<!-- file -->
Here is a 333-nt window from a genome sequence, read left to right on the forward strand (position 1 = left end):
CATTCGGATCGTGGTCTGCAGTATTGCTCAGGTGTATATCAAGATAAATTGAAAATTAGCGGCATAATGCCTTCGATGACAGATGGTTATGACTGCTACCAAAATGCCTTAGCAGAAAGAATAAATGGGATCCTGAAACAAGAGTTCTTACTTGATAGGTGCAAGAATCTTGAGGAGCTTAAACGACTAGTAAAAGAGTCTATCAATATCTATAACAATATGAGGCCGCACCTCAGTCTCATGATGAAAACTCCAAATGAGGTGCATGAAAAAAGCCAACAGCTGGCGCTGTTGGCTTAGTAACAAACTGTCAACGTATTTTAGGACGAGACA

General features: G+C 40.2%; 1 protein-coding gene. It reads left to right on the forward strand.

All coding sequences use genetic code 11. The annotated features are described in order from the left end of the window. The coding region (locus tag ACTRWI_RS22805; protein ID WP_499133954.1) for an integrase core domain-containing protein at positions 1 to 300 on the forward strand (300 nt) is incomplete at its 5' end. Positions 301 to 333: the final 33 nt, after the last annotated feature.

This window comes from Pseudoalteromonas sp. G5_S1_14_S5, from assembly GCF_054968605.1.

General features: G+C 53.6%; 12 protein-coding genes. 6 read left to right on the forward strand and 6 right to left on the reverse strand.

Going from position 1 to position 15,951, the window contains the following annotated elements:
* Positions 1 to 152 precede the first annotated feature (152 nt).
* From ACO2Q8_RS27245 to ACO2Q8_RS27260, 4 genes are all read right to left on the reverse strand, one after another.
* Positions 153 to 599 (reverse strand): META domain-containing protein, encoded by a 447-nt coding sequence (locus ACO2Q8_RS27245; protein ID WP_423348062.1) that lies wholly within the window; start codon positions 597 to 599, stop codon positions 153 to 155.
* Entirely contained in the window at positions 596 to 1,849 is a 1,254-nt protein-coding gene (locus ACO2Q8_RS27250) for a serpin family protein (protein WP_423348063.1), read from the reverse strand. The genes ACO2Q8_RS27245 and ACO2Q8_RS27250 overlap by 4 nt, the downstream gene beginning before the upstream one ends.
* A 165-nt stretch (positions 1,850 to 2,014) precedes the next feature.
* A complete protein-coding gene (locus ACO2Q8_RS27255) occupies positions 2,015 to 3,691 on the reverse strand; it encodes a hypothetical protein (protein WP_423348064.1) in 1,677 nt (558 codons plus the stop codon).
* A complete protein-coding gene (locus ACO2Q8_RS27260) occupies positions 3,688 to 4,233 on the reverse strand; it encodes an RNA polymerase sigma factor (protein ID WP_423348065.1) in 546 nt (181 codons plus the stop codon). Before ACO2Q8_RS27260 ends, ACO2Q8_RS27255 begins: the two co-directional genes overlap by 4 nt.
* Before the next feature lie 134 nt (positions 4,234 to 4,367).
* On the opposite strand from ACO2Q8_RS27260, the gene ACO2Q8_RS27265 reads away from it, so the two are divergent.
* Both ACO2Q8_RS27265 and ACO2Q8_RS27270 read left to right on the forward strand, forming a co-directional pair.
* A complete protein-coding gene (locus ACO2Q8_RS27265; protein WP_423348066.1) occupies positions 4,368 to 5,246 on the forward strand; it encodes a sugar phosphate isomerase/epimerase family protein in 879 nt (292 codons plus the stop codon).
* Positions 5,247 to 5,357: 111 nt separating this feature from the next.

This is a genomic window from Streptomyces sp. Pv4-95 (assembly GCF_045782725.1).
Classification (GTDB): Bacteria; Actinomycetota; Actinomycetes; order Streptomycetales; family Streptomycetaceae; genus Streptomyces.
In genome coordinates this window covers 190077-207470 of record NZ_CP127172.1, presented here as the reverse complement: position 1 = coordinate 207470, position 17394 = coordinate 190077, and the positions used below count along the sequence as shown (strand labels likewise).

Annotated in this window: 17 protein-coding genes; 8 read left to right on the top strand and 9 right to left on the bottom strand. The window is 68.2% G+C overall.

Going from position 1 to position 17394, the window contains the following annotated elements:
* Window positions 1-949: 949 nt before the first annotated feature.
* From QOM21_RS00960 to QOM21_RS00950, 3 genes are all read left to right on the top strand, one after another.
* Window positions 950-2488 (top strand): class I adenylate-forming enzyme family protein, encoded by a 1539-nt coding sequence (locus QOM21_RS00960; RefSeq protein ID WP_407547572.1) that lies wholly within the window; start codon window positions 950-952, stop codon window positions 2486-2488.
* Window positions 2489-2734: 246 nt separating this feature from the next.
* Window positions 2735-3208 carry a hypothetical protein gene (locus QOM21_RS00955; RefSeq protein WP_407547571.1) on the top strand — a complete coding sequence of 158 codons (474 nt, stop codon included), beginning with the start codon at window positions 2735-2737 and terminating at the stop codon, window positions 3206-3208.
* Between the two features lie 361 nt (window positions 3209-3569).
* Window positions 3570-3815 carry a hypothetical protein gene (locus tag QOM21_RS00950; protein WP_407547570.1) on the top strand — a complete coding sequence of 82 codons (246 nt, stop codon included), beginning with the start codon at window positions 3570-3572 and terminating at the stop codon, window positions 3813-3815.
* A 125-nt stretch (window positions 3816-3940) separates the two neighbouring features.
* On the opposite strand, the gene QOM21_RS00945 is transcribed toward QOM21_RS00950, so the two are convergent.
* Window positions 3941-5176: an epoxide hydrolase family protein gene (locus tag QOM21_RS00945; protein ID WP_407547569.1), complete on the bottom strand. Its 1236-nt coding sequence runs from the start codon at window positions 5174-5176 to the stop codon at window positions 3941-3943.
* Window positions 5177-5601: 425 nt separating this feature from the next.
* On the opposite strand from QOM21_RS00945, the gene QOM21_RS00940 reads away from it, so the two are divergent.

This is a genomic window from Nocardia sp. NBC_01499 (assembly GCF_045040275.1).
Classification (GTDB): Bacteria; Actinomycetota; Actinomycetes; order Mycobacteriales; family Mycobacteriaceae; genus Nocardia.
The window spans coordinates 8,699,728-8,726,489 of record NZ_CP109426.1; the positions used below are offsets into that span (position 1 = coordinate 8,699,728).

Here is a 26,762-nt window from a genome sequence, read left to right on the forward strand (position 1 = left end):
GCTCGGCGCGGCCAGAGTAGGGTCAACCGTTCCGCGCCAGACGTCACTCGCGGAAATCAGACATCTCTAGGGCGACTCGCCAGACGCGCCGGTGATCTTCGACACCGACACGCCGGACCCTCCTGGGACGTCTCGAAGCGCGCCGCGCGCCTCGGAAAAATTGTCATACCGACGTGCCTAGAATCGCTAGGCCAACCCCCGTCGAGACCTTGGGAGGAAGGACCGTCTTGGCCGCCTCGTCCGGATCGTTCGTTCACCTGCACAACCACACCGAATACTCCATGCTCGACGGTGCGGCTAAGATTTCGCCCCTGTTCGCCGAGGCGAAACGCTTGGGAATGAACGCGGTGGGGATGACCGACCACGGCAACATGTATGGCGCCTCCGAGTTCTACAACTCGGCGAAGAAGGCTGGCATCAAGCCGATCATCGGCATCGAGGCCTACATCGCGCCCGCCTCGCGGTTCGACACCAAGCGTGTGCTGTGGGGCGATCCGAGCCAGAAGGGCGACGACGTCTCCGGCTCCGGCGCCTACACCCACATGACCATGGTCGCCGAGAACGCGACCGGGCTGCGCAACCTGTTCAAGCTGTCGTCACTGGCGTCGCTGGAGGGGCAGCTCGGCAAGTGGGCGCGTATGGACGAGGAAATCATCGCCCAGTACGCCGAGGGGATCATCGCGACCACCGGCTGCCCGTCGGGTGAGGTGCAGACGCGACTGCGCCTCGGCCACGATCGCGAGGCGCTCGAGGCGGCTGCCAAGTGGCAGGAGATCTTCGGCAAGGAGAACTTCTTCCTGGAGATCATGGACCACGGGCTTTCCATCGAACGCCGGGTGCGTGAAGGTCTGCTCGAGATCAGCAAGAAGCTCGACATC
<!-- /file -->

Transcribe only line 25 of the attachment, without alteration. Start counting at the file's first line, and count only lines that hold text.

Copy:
* Window positions 1-949: 949 nt before the first annotated feature.